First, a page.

CAS News Center
Hay Fever by Noel Coward | Directed by Kimberly Mohne Hill
May 27-June 4, 2011 | Mayer Theatre
Hoping for a quiet weekend in the country with some guests, David Bliss, a novelist and his wife Judith, a retired actress, find that an impossible dream when their high-spirited children Simon and Sorel appear with guests of their own. A houseful of drama waits to be ignited as misunderstandings and tempers flare. With Judith's new flame and David's newest literary 'inspiration' keeping company as the children follow suit, the Bliss family lives up to its name as the 'quiet weekend' comes to an exhausting and hilarious finale worthy of Feydeau.
Tim Myers is giving a poetry reading on Thursday, May 26. The reading is at 5:00 p.m. in Benson Parlor C. Myers is a writer, storyteller, and songwriter. He's published over 110 poems, once won a national poetry contest judged by John Updike, was nominated for a Pushcart Prize, and has many other publications for adults and children. His children’s book Basho and the Fox was read aloud on NPR, made the New York Times bestseller list for children’s book, and was a Smithsonian Notable Children’s Book for 2001, among other honors.
The Department of Anthropology’s Seminar Series
We are pleased to announce the upcoming
presentation by Dr. Lorna Pierce,
Santa Clara University and San Jose State University
18 May 2011
5:00 – 6:00 pm.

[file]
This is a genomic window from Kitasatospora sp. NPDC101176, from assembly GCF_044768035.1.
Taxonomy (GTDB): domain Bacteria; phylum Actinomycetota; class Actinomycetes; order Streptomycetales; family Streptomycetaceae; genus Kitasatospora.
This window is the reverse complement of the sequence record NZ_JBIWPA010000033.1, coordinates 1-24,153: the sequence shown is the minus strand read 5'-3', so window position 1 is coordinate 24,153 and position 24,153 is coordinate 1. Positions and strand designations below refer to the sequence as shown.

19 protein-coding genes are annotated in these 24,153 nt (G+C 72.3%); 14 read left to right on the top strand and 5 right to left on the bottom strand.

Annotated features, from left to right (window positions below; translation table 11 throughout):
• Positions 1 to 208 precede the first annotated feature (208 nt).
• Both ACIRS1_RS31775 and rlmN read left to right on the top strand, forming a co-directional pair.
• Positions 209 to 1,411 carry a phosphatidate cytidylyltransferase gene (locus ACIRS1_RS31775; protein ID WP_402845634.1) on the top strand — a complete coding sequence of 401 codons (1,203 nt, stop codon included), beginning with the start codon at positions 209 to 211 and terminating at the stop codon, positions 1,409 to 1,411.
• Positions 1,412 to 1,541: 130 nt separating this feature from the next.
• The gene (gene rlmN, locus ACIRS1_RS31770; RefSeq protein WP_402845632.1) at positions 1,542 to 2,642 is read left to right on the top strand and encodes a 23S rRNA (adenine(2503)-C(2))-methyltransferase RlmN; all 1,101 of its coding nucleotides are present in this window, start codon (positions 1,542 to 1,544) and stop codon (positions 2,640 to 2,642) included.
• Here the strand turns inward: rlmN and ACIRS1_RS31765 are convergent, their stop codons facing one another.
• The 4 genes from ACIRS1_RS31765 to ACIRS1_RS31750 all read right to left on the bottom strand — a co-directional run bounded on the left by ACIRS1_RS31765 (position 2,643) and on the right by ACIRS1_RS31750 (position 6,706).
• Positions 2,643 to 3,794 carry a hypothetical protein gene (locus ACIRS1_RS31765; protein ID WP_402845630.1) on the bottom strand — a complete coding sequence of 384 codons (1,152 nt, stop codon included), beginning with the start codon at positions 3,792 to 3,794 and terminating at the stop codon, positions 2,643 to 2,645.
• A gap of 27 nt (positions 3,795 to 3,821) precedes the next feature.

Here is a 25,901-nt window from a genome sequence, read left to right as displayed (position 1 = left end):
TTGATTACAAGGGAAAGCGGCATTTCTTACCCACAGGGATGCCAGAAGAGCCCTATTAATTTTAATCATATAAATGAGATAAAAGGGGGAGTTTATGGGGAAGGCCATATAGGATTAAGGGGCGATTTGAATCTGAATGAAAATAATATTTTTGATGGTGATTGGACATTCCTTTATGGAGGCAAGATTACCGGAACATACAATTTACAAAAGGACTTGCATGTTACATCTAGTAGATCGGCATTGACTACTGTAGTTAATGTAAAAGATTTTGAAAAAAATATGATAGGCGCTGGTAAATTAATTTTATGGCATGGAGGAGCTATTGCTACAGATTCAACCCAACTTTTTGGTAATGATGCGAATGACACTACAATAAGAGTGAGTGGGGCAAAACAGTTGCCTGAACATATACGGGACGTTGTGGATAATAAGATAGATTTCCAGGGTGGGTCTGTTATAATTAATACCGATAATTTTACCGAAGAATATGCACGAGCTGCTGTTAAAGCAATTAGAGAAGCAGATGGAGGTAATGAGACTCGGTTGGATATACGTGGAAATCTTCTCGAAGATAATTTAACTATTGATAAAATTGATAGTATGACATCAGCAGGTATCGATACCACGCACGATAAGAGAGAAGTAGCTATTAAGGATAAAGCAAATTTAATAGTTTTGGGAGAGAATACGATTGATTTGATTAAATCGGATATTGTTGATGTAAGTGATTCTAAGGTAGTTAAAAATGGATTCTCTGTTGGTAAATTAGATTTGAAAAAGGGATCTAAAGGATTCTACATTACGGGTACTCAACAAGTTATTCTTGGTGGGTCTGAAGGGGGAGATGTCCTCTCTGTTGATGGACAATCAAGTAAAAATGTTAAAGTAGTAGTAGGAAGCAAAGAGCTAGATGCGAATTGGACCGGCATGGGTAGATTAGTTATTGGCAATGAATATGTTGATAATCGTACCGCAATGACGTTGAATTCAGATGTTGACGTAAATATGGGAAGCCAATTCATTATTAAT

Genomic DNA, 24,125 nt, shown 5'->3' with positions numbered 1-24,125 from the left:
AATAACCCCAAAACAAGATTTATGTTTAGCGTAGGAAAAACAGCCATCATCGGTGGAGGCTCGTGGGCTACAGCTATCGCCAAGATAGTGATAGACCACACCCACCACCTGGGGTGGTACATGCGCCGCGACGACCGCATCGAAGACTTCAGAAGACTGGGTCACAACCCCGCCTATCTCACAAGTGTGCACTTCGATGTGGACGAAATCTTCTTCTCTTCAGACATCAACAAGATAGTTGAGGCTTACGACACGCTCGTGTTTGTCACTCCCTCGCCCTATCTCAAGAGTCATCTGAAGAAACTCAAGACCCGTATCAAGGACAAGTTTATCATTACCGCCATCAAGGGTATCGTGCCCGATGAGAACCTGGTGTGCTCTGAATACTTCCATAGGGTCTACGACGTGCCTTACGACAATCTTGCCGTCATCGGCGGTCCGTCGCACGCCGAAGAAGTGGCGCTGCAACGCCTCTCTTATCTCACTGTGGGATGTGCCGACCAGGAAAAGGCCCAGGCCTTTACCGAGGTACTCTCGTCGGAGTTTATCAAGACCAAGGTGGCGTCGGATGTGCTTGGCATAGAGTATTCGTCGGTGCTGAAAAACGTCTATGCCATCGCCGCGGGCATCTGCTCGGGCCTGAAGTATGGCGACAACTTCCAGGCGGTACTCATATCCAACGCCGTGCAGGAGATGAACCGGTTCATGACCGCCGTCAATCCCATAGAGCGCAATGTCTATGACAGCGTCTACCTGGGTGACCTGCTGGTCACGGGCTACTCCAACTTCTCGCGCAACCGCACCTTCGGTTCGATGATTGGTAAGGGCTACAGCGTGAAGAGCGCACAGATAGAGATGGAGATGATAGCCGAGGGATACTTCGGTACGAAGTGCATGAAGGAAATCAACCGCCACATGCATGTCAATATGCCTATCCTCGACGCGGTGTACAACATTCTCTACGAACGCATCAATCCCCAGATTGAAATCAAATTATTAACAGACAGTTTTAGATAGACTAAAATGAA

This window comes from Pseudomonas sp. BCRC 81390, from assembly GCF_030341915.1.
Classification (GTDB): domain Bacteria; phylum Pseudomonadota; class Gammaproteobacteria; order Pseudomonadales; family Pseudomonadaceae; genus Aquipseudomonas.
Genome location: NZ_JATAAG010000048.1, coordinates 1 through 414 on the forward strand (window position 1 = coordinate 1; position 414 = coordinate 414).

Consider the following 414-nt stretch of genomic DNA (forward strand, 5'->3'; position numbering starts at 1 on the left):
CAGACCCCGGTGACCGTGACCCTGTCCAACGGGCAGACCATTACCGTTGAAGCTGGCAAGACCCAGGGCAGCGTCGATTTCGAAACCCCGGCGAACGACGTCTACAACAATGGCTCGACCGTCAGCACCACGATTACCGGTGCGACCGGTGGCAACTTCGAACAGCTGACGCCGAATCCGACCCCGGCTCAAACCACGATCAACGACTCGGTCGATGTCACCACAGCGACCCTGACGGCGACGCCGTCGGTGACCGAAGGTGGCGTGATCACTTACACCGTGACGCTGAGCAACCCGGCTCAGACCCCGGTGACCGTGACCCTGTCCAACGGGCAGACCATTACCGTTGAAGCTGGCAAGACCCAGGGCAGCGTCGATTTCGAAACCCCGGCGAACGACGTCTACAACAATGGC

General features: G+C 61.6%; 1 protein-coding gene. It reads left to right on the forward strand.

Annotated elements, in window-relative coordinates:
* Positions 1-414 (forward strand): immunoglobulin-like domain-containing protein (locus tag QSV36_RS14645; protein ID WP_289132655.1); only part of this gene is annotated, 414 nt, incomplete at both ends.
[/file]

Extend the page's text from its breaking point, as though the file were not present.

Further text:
Dr. Pierce will present
“The Body in the Woods.”
Dr. Pierce is an adjunct lecturer at both San Jose State University and Santa Clara University where she teaches Introduction to Forensic Anthropology. She is the Consultant in Forensic Anthropology at the Santa Clara Medical Examiner-Coroner’s Office and regularly consults with other law enforcement organizations in the identification of skeletal material. Dr. Pierce will explore how forensic anthropologists really identify skeletonized human remains, as well as discuss whether these processes are accurately depicted on television shows and in the print media. Essentially, Dr. Pierce will take you from the discovery of human remains through the many steps toward a positive identification.
Snacks and refreshments will be provided.
Department of Anthropology
500 El Camino Real, Santa Clara, California 95053-0261
408-554-2794 FAX 408-554-4189 www.scu.edu/cas/anthropology
Speaker: Eric Babson, UC Davis
Tuesday May 24, O'Connor 207
Title: Complexes with few triangles and random groups